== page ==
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Recent statistics published by the Ministry of Justice record that the number of contentious probate proceedings has almost doubled between 2006 and 2011. Similarly, a report in 2013 by private bank Coutts which surveyed 270 millionaires found that one third (37%) of families have been involved in serious conflict over inheritance matters.
These disputes do not just affect the wealthy and can arise in families of more modest means. But why has there been such a significant rise in individuals willing to turn to the Courts to claim what they believe is rightfully theirs?
Firstly, the family dynamics of recent times make the possibility of a dispute much more likely. In the UK, 42% of marriages end in divorce (Office of National Statistics, 2012). 46% of marriages are second or subsequent marriages. Therefore ‘blended families’ with step children and step grandchildren are a common part of family life, meaning that there has been a rise in Will challenges and inheritance claims for example by children of the first marriage against more recent spouses over inheritance.
Secondly, many people believe that they can draft an effective Will off the Internet or on a pro-forma document bought from a stationers. However, although these have become very popular as they are seen as a cheaper alternative to using a solicitor, on many occasions they are a false economy as they only cover the basics and their limitations can lead to a contested probate claim.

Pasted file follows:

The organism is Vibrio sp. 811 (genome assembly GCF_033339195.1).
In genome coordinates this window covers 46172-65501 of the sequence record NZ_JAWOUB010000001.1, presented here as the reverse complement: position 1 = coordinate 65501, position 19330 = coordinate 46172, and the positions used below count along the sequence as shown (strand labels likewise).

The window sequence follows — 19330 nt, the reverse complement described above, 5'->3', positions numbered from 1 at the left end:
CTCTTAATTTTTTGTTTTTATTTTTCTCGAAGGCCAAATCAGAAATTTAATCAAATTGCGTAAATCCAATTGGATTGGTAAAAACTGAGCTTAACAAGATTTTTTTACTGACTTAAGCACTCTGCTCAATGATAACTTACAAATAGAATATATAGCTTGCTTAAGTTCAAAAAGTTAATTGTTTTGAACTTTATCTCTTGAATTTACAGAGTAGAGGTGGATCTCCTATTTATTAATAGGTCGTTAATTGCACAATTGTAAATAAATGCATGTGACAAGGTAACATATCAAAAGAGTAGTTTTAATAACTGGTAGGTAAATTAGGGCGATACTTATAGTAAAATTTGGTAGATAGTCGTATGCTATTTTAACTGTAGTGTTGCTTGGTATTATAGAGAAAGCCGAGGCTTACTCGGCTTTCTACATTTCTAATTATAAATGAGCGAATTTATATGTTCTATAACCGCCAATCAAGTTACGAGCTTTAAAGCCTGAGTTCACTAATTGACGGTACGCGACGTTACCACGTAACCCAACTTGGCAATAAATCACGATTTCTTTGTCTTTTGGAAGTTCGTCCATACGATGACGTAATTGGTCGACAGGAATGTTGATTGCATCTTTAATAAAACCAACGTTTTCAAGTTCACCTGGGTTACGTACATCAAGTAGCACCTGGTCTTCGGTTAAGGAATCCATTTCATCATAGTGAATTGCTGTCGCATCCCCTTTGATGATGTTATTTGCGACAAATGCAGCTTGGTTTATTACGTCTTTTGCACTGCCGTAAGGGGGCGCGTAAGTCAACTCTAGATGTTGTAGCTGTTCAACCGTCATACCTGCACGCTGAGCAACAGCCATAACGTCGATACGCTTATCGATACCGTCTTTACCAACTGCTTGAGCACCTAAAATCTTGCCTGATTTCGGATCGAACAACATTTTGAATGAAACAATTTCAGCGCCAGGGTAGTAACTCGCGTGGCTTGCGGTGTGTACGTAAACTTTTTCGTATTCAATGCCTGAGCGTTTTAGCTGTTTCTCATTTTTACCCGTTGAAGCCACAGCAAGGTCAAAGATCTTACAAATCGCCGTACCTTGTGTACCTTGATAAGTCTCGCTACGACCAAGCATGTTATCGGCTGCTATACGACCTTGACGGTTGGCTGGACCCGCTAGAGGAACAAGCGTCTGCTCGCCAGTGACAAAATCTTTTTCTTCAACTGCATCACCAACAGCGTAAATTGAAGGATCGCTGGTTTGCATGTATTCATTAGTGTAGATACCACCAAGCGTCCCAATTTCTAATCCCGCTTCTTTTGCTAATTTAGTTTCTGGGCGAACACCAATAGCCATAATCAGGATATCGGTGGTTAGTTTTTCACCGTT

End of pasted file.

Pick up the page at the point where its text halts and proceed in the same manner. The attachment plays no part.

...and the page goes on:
Thirdly, people are living longer and their estates are generally larger, mainly due to the significant increase in value of their family home over the past few decades. Therefore, there tends to be more money at stake and it is perceived that challenging a Will is worth the risks and cost involved.
A knock on effect of our ageing population is an increase in capacity issues. Dementia is steadily increasing and the elderly may be living in vulnerable situations leaving them open to outside influence when it comes to Will and estate planning.
Lastly, in the age since the Internet and social media, there is a more general awareness of contested probate and increased information available on the challenges available to individuals who have not been adequately provided for on the death of a loved one.
With all this in mind, the trend of increasing Will and inheritance disputes is likely to continue. What we can take from all this is that when Will planning careful consideration should be given to potential claims which could be made on the estate.
Emma Serjeant, Head of Contentious Probate at Ramsdens comments: "If you do find yourself in the situation where you want to challenge a Will or bring a claim for inheritance then speak to a lawyer who specialises in contentious probate. Our specialist contentious probate team has extensive experience in handling dispute over Wills, trusts, estates and inheritance. Our team will invariably help prevent a dispute escalating into expensive Court proceedings and provide objective legal support."